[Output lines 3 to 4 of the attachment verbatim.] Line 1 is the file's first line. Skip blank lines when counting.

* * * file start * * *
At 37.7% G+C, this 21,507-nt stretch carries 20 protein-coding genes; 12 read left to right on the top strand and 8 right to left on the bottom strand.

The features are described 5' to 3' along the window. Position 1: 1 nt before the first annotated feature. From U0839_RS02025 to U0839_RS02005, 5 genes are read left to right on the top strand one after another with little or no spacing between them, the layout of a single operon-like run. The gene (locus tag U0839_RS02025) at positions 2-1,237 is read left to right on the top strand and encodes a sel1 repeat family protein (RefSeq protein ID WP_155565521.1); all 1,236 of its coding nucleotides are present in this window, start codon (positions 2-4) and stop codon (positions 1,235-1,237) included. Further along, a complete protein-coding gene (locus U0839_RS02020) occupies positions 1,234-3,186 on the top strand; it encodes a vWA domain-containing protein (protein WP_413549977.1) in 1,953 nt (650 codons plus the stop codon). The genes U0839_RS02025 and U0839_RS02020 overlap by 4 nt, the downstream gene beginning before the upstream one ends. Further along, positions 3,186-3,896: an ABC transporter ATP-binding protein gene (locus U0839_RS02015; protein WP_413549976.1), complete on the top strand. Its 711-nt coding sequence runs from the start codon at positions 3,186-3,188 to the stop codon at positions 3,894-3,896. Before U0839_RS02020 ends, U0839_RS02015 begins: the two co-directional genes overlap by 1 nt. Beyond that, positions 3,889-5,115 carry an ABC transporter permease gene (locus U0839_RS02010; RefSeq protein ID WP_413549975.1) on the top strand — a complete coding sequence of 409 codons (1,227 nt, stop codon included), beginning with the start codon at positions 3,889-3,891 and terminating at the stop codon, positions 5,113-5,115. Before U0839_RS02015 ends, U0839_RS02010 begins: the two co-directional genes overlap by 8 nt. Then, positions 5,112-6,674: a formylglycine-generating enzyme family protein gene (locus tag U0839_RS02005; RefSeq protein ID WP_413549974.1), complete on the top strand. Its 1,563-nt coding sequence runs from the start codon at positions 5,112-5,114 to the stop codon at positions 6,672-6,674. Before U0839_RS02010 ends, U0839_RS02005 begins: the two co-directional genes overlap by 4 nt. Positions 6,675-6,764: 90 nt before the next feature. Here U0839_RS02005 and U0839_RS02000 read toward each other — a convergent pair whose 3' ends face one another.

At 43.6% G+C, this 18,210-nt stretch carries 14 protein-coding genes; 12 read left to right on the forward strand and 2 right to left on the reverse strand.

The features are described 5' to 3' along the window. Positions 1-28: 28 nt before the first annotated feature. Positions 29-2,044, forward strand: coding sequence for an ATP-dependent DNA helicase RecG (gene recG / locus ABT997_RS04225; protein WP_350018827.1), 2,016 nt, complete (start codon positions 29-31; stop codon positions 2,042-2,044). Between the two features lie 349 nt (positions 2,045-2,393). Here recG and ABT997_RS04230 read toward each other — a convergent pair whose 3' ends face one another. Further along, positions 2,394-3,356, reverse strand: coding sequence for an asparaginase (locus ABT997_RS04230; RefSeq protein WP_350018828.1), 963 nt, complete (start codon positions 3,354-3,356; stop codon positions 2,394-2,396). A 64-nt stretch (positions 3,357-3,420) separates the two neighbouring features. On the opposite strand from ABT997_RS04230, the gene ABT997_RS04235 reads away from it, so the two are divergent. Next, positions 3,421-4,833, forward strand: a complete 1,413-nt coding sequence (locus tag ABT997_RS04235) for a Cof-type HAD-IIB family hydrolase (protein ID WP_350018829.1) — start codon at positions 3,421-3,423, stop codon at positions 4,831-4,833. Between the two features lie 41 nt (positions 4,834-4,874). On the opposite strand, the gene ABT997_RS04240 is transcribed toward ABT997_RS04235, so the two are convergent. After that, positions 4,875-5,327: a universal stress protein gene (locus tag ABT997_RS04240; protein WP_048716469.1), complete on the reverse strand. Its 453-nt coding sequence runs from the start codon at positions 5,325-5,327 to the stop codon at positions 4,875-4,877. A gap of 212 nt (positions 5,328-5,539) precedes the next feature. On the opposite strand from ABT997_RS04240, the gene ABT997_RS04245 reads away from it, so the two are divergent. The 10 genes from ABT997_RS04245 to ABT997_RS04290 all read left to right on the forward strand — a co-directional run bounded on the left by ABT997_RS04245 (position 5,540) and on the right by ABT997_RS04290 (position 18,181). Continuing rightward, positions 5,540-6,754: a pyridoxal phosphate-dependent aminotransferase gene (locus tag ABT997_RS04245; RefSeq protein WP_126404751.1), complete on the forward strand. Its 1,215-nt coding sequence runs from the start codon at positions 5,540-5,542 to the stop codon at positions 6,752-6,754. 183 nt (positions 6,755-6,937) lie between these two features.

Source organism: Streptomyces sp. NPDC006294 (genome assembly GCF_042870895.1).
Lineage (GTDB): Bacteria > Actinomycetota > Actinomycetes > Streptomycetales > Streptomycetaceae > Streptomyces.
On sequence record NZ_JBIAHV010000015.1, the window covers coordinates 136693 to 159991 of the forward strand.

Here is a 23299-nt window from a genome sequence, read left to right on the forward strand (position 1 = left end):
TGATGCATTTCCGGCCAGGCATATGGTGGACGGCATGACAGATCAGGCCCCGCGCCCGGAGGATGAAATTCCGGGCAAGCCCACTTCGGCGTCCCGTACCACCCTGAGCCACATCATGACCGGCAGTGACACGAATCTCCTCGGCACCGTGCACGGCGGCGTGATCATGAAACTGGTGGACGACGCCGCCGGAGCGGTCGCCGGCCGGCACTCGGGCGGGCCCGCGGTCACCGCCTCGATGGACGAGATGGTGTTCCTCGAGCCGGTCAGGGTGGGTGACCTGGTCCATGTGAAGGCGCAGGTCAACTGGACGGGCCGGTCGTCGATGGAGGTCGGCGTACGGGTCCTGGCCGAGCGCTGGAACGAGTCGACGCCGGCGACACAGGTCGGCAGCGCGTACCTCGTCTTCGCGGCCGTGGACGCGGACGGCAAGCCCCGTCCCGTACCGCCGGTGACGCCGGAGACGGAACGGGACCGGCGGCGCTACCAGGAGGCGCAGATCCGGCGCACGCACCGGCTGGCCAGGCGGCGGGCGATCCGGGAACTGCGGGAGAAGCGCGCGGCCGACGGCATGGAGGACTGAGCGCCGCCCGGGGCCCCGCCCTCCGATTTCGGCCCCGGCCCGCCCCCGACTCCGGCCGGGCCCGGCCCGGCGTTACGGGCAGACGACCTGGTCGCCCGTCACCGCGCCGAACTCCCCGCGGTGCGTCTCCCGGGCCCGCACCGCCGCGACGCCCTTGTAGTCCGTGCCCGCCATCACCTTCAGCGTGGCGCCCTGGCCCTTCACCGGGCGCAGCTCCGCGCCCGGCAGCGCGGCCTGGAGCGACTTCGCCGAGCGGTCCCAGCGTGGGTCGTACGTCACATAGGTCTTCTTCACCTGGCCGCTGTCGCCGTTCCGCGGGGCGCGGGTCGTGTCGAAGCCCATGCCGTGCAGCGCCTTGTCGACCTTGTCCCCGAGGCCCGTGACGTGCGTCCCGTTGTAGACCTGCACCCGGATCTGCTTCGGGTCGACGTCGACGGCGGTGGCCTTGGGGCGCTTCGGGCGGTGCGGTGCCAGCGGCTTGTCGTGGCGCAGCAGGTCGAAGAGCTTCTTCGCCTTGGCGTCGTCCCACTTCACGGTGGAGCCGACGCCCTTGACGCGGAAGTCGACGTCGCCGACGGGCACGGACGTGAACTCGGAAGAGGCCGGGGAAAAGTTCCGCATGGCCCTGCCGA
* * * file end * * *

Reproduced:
At 43.6% G+C, this 18,210-nt stretch carries 14 protein-coding genes; 12 read left to right on the forward strand and 2 right to left on the reverse strand.

The features are described 5' to 3' along the window. Positions 1-28: 28 nt before the first annotated feature. Positions 29-2,044, forward strand: coding sequence for an ATP-dependent DNA helicase RecG (gene recG / locus ABT997_RS04225; protein WP_350018827.1), 2,016 nt, complete (start codon positions 29-31; stop codon positions 2,042-2,044). Between the two features lie 349 nt (positions 2,045-2,393). Here recG and ABT997_RS04230 read toward each other — a convergent pair whose 3' ends face one another. Further along, positions 2,394-3,356, reverse strand: coding sequence for an asparaginase (locus ABT997_RS04230; RefSeq protein WP_350018828.1), 963 nt, complete (start codon positions 3,354-3,356; stop codon positions 2,394-2,396). A 64-nt stretch (positions 3,357-3,420) separates the two neighbouring features. On the opposite strand from ABT997_RS04230, the gene ABT997_RS04235 reads away from it, so the two are divergent. Next, positions 3,421-4,833, forward strand: a complete 1,413-nt coding sequence (locus tag ABT997_RS04235) for a Cof-type HAD-IIB family hydrolase (protein ID WP_350018829.1) — start codon at positions 3,421-3,423, stop codon at positions 4,831-4,833. Between the two features lie 41 nt (positions 4,834-4,874). On the opposite strand, the gene ABT997_RS04240 is transcribed toward ABT997_RS04235, so the two are convergent. After that, positions 4,875-5,327: a universal stress protein gene (locus tag ABT997_RS04240; protein WP_048716469.1), complete on the reverse strand. Its 453-nt coding sequence runs from the start codon at positions 5,325-5,327 to the stop codon at positions 4,875-4,877. A gap of 212 nt (positions 5,328-5,539) precedes the next feature. On the opposite strand from ABT997_RS04240, the gene ABT997_RS04245 reads away from it, so the two are divergent. The 10 genes from ABT997_RS04245 to ABT997_RS04290 all read left to right on the forward strand — a co-directional run bounded on the left by ABT997_RS04245 (position 5,540) and on the right by ABT997_RS04290 (position 18,181). Continuing rightward, positions 5,540-6,754: a pyridoxal phosphate-dependent aminotransferase gene (locus tag ABT997_RS04245; RefSeq protein WP_126404751.1), complete on the forward strand. Its 1,215-nt coding sequence runs from the start codon at positions 5,540-5,542 to the stop codon at positions 6,752-6,754. 183 nt (positions 6,755-6,937) lie between these two features.